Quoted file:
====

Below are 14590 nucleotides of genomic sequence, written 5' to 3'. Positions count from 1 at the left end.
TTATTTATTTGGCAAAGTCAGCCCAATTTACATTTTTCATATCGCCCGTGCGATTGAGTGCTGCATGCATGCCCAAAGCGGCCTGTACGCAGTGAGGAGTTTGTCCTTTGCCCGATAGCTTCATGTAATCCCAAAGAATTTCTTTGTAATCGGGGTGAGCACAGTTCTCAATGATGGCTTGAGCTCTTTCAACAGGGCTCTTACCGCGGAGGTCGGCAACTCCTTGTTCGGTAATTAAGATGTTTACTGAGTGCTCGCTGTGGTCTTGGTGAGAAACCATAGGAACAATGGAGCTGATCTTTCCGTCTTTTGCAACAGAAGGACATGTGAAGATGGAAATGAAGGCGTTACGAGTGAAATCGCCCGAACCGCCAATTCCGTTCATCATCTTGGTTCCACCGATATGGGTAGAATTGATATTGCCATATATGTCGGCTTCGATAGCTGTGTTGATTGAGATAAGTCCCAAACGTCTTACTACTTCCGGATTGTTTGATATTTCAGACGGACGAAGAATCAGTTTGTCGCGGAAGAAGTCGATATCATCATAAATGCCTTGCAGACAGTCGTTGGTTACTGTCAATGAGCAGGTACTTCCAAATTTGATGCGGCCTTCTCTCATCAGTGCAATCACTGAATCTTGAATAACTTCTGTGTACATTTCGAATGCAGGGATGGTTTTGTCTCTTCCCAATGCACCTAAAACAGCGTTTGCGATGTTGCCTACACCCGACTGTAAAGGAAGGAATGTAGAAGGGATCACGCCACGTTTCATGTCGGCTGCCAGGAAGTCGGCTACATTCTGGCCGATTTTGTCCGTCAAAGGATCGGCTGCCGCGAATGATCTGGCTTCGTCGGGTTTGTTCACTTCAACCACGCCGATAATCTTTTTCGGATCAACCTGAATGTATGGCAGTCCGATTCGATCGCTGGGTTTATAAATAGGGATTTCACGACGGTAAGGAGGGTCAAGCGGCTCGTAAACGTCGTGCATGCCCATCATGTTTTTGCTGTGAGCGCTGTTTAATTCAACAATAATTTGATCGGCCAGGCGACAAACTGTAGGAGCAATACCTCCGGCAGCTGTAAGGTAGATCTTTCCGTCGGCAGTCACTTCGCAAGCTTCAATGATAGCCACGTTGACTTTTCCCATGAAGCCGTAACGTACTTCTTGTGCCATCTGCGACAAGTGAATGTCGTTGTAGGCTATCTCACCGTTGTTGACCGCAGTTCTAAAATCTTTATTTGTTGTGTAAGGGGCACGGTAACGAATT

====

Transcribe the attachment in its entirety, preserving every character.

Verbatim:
Below are 14590 nucleotides of genomic sequence, written 5' to 3'. Positions count from 1 at the left end.
TTATTTATTTGGCAAAGTCAGCCCAATTTACATTTTTCATATCGCCCGTGCGATTGAGTGCTGCATGCATGCCCAAAGCGGCCTGTACGCAGTGAGGAGTTTGTCCTTTGCCCGATAGCTTCATGTAATCCCAAAGAATTTCTTTGTAATCGGGGTGAGCACAGTTCTCAATGATGGCTTGAGCTCTTTCAACAGGGCTCTTACCGCGGAGGTCGGCAACTCCTTGTTCGGTAATTAAGATGTTTACTGAGTGCTCGCTGTGGTCTTGGTGAGAAACCATAGGAACAATGGAGCTGATCTTTCCGTCTTTTGCAACAGAAGGACATGTGAAGATGGAAATGAAGGCGTTACGAGTGAAATCGCCCGAACCGCCAATTCCGTTCATCATCTTGGTTCCACCGATATGGGTAGAATTGATATTGCCATATATGTCGGCTTCGATAGCTGTGTTGATTGAGATAAGTCCCAAACGTCTTACTACTTCCGGATTGTTTGATATTTCAGACGGACGAAGAATCAGTTTGTCGCGGAAGAAGTCGATATCATCATAAATGCCTTGCAGACAGTCGTTGGTTACTGTCAATGAGCAGGTACTTCCAAATTTGATGCGGCCTTCTCTCATCAGTGCAATCACTGAATCTTGAATAACTTCTGTGTACATTTCGAATGCAGGGATGGTTTTGTCTCTTCCCAATGCACCTAAAACAGCGTTTGCGATGTTGCCTACACCCGACTGTAAAGGAAGGAATGTAGAAGGGATCACGCCACGTTTCATGTCGGCTGCCAGGAAGTCGGCTACATTCTGGCCGATTTTGTCCGTCAAAGGATCGGCTGCCGCGAATGATCTGGCTTCGTCGGGTTTGTTCACTTCAACCACGCCGATAATCTTTTTCGGATCAACCTGAATGTATGGCAGTCCGATTCGATCGCTGGGTTTATAAATAGGGATTTCACGACGGTAAGGAGGGTCAAGCGGCTCGTAAACGTCGTGCATGCCCATCATGTTTTTGCTGTGAGCGCTGTTTAATTCAACAATAATTTGATCGGCCAGGCGACAAACTGTAGGAGCAATACCTCCGGCAGCTGTAAGGTAGATCTTTCCGTCGGCAGTCACTTCGCAAGCTTCAATGATAGCCACGTTGACTTTTCCCATGAAGCCGTAACGTACTTCTTGTGCCATCTGCGACAAGTGAATGTCGTTGTAGGCTATCTCACCGTTGTTGACCGCAGTTCTAAAATCTTTATTTGTTGTGTAAGGGGCACGGTAACGAATT